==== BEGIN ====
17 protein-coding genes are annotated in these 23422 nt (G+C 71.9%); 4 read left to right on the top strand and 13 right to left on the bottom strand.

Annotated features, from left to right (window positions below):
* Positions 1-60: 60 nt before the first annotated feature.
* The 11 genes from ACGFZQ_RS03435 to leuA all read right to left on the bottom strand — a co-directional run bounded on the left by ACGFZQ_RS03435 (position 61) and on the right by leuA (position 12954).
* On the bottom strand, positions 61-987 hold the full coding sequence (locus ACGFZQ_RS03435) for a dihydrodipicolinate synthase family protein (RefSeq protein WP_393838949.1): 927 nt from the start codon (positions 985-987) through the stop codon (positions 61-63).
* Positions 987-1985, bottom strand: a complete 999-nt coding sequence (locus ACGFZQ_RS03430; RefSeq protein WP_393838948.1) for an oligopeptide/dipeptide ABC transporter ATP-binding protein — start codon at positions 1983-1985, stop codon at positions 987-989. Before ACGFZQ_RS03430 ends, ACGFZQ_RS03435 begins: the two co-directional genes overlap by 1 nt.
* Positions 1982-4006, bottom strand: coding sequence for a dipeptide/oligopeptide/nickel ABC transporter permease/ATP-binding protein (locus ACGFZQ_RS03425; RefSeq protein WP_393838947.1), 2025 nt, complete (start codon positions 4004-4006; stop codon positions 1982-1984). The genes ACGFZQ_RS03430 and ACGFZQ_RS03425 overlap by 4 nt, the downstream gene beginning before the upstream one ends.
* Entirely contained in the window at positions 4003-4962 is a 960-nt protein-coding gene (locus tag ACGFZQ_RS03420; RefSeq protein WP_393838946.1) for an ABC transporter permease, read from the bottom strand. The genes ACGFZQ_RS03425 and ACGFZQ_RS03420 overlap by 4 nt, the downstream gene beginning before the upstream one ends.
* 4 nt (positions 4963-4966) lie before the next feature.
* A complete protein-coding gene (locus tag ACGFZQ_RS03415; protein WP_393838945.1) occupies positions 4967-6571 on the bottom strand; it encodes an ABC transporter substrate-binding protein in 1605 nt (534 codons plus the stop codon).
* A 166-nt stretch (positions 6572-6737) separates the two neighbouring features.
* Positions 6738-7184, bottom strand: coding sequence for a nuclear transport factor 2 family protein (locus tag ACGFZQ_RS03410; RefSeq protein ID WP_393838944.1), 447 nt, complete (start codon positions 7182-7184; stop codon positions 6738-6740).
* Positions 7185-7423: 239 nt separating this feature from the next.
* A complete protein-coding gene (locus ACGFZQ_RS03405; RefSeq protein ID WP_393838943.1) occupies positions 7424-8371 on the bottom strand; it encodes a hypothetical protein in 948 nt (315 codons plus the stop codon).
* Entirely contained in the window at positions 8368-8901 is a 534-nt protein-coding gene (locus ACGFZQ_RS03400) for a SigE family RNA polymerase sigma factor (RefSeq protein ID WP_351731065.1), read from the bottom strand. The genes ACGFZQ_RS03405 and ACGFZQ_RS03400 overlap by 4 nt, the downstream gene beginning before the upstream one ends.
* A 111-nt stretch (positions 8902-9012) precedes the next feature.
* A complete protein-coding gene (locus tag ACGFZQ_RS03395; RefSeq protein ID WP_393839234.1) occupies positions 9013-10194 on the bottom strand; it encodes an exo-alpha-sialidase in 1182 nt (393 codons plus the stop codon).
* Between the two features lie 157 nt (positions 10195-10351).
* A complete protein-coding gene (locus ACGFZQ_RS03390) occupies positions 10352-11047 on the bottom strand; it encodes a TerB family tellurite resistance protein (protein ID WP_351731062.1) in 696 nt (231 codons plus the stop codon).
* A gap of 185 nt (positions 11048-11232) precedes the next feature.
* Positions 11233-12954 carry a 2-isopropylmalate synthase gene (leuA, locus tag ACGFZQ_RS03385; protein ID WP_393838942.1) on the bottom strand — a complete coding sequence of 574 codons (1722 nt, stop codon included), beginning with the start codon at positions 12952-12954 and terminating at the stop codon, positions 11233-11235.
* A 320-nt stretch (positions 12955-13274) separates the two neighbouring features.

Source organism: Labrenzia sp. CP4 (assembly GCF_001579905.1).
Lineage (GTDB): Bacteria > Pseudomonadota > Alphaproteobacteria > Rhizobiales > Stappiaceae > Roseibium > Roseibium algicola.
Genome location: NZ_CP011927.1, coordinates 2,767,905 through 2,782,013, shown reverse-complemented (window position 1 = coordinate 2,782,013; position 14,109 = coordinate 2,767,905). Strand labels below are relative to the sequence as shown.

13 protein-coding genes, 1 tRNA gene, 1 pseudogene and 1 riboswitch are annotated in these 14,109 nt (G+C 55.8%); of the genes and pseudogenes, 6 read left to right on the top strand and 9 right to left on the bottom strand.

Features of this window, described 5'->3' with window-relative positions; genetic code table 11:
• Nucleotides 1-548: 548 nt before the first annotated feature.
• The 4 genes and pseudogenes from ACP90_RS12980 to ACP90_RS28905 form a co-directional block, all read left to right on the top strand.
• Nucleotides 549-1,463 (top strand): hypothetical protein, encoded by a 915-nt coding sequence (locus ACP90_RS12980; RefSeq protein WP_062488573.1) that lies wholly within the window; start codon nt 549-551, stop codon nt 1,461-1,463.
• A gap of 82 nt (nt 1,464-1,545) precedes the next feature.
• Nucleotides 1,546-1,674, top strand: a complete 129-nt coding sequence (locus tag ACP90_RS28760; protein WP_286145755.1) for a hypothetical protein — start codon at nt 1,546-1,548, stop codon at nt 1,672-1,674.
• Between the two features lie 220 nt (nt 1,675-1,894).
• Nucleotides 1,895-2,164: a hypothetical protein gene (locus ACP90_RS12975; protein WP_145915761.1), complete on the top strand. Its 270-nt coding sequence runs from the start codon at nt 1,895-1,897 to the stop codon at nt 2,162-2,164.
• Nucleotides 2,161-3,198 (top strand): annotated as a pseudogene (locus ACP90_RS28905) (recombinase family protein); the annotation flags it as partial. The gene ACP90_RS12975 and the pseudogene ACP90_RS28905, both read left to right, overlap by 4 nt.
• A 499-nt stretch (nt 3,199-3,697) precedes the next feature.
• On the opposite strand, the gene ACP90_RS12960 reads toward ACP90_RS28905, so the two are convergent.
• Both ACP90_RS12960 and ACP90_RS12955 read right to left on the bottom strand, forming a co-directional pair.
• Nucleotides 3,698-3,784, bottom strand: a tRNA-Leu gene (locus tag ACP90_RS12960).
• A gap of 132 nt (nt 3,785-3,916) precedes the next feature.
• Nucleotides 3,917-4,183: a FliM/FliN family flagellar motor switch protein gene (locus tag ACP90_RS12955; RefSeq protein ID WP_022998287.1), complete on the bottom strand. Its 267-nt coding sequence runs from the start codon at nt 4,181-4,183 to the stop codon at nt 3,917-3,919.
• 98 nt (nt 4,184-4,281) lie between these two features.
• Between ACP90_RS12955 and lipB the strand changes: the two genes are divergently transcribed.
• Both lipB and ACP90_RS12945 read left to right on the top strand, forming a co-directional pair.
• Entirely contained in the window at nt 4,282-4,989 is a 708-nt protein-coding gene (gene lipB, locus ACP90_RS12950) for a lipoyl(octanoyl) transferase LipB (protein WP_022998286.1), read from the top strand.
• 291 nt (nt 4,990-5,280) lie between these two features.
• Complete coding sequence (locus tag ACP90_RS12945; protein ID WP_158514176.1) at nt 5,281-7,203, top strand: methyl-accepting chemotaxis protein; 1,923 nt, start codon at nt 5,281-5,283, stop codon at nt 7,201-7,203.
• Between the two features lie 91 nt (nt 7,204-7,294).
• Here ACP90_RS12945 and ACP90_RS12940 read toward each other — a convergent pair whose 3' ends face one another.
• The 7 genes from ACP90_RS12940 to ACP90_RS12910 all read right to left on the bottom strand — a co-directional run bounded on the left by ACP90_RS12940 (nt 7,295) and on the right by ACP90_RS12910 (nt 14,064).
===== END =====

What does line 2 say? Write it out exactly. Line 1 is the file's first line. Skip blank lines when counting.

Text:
Annotated features, from left to right (window positions below):